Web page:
Oklahoma legislators and Gov. Stitt, who presumably would sign the bill into law, are aware this ban on abortions would likely come under legal review to determine whether or not it’s unconstituional. Considering Roe v. Wade is the last and final decision when it comes to abortion care in what is now known as the United States.

“(Stitt) has said that he's going to sign these bills no matter what, unconstitutional or not. And that shows us a couple of things. One, this man is willing and ready to waste taxpayer dollars for any legal fight that comes up, even if he knows that he is fighting a losing battle,” Turner said. “While we have folks who cannot afford housing, who cannot afford groceries, who cannot afford utilities in this state, cannot have access to health care.”

The bill is one of several anti-abortion measures still alive in Oklahoma’s Legislature this year, part of a trend of GOP-led states passing aggressive anti-abortion legislation as the conservative U.S. Supreme Court is considering ratcheting back abortion rights that have been in place for nearly 50 years.

The Oklahoma bill, which passed the Senate last year, makes an exception only for an abortion performed to save the life of the mother, said GOP state Rep. Jim Olsen, of Roland, who sponsored the bill. Under the bill, a person convicted of performing an abortion would face up to 10 years in prison and a $100,000 fine.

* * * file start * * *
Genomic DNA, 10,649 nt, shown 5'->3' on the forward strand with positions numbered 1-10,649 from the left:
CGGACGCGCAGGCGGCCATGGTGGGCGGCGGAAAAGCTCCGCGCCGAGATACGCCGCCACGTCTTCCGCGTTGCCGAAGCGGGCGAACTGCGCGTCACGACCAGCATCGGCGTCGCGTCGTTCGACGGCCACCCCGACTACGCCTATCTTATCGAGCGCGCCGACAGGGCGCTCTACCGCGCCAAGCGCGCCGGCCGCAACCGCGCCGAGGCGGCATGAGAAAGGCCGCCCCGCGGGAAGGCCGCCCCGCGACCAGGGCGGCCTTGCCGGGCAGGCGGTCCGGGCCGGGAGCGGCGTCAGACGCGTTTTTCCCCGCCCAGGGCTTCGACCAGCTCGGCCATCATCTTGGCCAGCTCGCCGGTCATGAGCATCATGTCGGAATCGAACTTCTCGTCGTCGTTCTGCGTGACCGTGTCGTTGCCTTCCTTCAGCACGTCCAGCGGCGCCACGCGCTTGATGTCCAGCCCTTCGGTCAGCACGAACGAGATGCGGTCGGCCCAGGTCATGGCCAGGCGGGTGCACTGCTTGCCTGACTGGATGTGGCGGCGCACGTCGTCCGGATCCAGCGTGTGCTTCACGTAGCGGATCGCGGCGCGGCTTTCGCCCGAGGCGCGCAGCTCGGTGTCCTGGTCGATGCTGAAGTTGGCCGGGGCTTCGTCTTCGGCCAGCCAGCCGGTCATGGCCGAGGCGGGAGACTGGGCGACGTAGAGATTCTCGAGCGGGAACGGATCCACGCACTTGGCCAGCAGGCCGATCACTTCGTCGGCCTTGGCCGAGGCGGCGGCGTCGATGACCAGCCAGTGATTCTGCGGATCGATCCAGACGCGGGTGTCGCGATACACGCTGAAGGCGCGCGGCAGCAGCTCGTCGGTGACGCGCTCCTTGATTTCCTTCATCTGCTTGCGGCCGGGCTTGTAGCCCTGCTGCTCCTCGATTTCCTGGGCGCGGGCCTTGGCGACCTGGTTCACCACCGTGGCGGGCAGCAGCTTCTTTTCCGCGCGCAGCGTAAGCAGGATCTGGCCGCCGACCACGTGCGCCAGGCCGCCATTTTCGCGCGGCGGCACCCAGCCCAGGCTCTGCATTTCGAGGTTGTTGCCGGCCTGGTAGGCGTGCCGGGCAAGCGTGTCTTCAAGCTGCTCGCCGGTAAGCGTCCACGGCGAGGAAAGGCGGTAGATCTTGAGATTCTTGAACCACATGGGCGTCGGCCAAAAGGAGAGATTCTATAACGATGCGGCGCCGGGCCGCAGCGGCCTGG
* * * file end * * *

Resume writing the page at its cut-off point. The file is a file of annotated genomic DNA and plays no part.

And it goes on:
“The penalties are for the doctor, not for the woman,” Olsen said.

A point that Turner echoed.

“One of the big things is that this is a direct shot at our abortion providers,” they said. “When you take a shot at healthcare providers and also at the body autonomy — that folks have their right to be able to decide what health care they need for themselves and their bodies with their health care provider — what it does is create this internalized mechanism that says, ‘Okay, I'm scared. I don't want to put this person or their life in danger.’”

Similar anti-abortion bills approved by the Oklahoma Legislature and in other conservative states in recent years have been stopped by the courts as unconstitutional, but anti-abortion lawmakers have been buoyed by the U.S. Supreme Court’s decision to allow new Texas abortion restrictions to remain in place. The new Texas law, the most restrictive anti-abortion law in the U.S. in decades, leaves enforcement up to private citizens, who are entitled to collect what critics call a “bounty” of $10,000 if they bring a successful lawsuit against a provider or anyone who helps a patient obtain an abortion. Several states, including Oklahoma, are pursuing similar legislation this year.

“These legislators have continued their relentless attacks on our freedoms,” said Emily Wales, interim president and CEO of Planned Parenthood Great Plains Votes. “These restrictions are not about improving the safety of the work that we do. They are about shaming and stigmatizing people who need and deserve abortion access.”

Wales said Planned Parenthood’s abortion clinic in Oklahoma has seen an 800 percent increase in the number of women from Texas after that state passed its new anti-abortion law last year.

The Texas law bans abortion once cardiac activity is detected, usually around six weeks of pregnancy, without exceptions in cases of rape or incest.

Turner stresses that if this bill is signed into law it would not go into effect until late summer. So, people from Oklahoma and Texas would still be able to access abortion care until the law goes into effect. It will likely be challenged making the future of abortion access unclear in Oklahoma.

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The Associated Press contributed to this report.